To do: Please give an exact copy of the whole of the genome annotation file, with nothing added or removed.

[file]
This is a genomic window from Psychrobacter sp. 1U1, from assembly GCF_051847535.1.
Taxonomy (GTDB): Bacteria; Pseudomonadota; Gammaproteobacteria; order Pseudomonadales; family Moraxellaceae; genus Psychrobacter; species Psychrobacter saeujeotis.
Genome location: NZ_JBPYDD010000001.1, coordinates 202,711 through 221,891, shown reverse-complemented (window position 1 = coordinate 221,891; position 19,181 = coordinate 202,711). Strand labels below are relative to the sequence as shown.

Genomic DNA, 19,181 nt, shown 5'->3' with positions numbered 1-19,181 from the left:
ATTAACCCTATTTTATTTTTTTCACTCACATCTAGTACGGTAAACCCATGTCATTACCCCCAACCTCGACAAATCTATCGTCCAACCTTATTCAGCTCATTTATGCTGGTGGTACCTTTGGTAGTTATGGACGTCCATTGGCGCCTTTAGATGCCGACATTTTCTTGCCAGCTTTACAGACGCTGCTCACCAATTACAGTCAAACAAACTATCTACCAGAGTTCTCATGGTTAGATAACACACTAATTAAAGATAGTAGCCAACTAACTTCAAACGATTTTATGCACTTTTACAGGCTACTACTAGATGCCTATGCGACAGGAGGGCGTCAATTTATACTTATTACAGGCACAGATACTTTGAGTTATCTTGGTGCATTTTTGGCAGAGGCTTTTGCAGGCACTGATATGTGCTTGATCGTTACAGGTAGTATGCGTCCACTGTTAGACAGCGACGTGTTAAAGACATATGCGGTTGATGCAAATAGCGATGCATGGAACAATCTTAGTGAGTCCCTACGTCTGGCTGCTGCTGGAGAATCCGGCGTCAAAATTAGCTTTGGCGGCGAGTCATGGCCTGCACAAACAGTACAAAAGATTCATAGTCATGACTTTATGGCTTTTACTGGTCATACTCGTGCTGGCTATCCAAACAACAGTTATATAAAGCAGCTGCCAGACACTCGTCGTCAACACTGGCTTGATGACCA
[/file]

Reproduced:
This is a genomic window from Psychrobacter sp. 1U1, from assembly GCF_051847535.1.
Taxonomy (GTDB): Bacteria; Pseudomonadota; Gammaproteobacteria; order Pseudomonadales; family Moraxellaceae; genus Psychrobacter; species Psychrobacter saeujeotis.
Genome location: NZ_JBPYDD010000001.1, coordinates 202,711 through 221,891, shown reverse-complemented (window position 1 = coordinate 221,891; position 19,181 = coordinate 202,711). Strand labels below are relative to the sequence as shown.

Genomic DNA, 19,181 nt, shown 5'->3' with positions numbered 1-19,181 from the left:
ATTAACCCTATTTTATTTTTTTCACTCACATCTAGTACGGTAAACCCATGTCATTACCCCCAACCTCGACAAATCTATCGTCCAACCTTATTCAGCTCATTTATGCTGGTGGTACCTTTGGTAGTTATGGACGTCCATTGGCGCCTTTAGATGCCGACATTTTCTTGCCAGCTTTACAGACGCTGCTCACCAATTACAGTCAAACAAACTATCTACCAGAGTTCTCATGGTTAGATAACACACTAATTAAAGATAGTAGCCAACTAACTTCAAACGATTTTATGCACTTTTACAGGCTACTACTAGATGCCTATGCGACAGGAGGGCGTCAATTTATACTTATTACAGGCACAGATACTTTGAGTTATCTTGGTGCATTTTTGGCAGAGGCTTTTGCAGGCACTGATATGTGCTTGATCGTTACAGGTAGTATGCGTCCACTGTTAGACAGCGACGTGTTAAAGACATATGCGGTTGATGCAAATAGCGATGCATGGAACAATCTTAGTGAGTCCCTACGTCTGGCTGCTGCTGGAGAATCCGGCGTCAAAATTAGCTTTGGCGGCGAGTCATGGCCTGCACAAACAGTACAAAAGATTCATAGTCATGACTTTATGGCTTTTACTGGTCATACTCGTGCTGGCTATCCAAACAACAGTTATATAAAGCAGCTGCCAGACACTCGTCGTCAACACTGGCTTGATGACCA